What is MVP and MVVM?

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It is very common to talk about the MVC (Model-View-Controller) standard. But the acronyms MVP (Model-View-Presenter) and MVVM (Model-View-View-Model) are little mentioned. What are they and what is their relationship with MVC?

    
asked by Gabriel Rodrigues 16.06.2014 в 17:59
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2 answers

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Recapping what you probably already know:

Model

  • Contains the connection to the database or how to access the data
  • has the logic needed to process the data in the database or other source
  • processes the source data and places it in the form necessary for the other layers to use properly.

System-relevant data is processed here.

Some of these functions may be on a separate layer, but only the template communicates with it.

View

  • Has all the design and formatting of the user interface
  • Usually has specific UI validations
  • processes the data obtained in the UI to be made available appropriately to other layers.

That's where there really is a way to present the data. And only the visual presentation is made. There is no processing of system data.

What differentiates the 3 architecture patterns is the communication between the layers and how the third layer is organized and executed.

MVP

MVP is an evolution of the MVC that communicates bidirectionally with the other layers, preventing Model from having to communicate directly with View without going through > Controller and the latter is key to user interaction. MVP decouples functions and makes architecture even more modular.

  • The Presenter layer is aware of everything that occurs in the other two layers and makes them aware of what it is doing
  • user interaction is done primarily by View , and it can delegate certain tasks to Presenter
  • There is a one-to-one relationship between these layers. In this relationship there is a View reference to the Presenter but not the opposite.

You can link View data with Model through data binding . This occurs in the Supervising Controller variation, as opposed to the Passive View variation where View essentially only has the UI drawing. The View can contain code to handle the UI.

Because of total decoupling, testing becomes a simpler task.

Windows Forms is an example of MVP.

See more in MSDN Magazine

MVVM

The MVVM is a small evolution of MVP on one side and a rollback on another. In it the ViewModel is not aware of what occurs in View but it is aware of what occurs in ViewModel . In the case of Model both are aware of what happens in each.

The name is given because it adds properties and operations to the Model to meet the needs of View , so it creates a new template for the view.

You can associate multiple Views with a ModelView . It is common for Views to be defined declaratively (HTML / CSS, XAML, etc.).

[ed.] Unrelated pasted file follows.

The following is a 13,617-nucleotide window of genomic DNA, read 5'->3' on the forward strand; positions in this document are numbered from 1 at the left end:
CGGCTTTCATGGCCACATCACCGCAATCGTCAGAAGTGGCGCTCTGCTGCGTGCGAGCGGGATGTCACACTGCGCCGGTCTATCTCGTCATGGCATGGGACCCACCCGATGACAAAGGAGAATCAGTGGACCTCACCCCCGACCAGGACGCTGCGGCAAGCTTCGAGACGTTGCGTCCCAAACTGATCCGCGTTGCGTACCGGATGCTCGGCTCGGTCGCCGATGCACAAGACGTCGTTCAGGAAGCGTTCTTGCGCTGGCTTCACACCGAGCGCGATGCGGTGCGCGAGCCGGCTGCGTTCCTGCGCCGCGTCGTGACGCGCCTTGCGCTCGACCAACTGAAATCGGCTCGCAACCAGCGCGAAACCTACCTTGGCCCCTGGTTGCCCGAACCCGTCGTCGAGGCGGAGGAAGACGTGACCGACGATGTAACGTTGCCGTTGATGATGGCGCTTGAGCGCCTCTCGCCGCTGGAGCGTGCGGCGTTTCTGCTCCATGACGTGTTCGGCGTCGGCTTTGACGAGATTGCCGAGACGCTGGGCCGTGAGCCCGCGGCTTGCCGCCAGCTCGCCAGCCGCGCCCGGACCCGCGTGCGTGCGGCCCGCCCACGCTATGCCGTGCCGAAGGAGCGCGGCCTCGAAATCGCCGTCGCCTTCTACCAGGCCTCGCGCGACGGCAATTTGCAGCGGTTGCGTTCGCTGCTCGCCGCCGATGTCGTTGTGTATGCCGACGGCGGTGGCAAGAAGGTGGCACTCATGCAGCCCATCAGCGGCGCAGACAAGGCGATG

With this pattern you can reduce the amount of code to keep. Some automations are possible because they have all the necessary information in the ViewModel .

ViewModel is just one more suitable model for a specific view (or more than one).

It is a pattern that is closely linked to WPF. Your creation is credited to one of the WPF developers. Although this pattern is not mandatory, it is adopted by almost all programmers using WPF. KnockoutJS is an example for web. It is also often used with AngularJS.

This illustration from Microsoft documentation shows how the communication takes place:

See More on MSDN Magazine

Conclusion

It is interesting to follow the recommendation of the technology adopted and implement the standard that experts consider the most appropriate for it. But this should not be done blindly. The specific situation needs to be assessed. You can run away a little from what preaches the pattern when there is a reason for this. Of course if you need to change a lot, maybe the default and maybe even the technology is wrong for the problem. Break a rule if it benefits the application.

One of the most relevant sources on the subject is the Martin Fowler website . I also like blog for the examples.

    
answered by 16.06.2014 / 21:16
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Basically, the difference is that MVC has the architecture based on Controllers , whereas MVVM has ViewModels based architecture, and MVP has an extra layer of presentation, called Presenter .

And what's the difference between them?

The Controller exposes pure Model , exactly the representation of data that should be persisted on the basis. In the case of MVVM, what is exposed is a ViewModel , that is, another representation of data that is handled before being saved. In MVP, the Presenter layer makes the mid-field between Model and View , acting as an observer of both. They are exposed to View events that do the receiving and processing of data by the Model layer.

Ok, but how does this work?

If there is no Controller in the case of MVVM and MVP, what happens is that all data harmonization logic and entity relationships (primordial < in>) is all resolved in View (presentation).

Specifically speaking about MVP, there is intense two-way communication:

  • Model sends information to View ;
  • View responds to the Model that was successfully mounted.

Or else:

  • View sends data to the Model for a query or data persistence;
  • Model responds whether operation was successful or not.

When is it recommended to use?

For cases of systems where View can be heavily enriched (as in systems that use a lot of JavaScript, for example), both Designs work well.

MVP has a slight advantage over MVVM by enabling mock of the View layer for unit testing.

There is an easy disadvantage to note, which is in the case where there are multiple presentation layers (eg HTML / CSS / JavaScript and REST API). In this case, the MVVM and the MVP become even unviable.

Known Examples

answered by 16.06.2014 в 18:27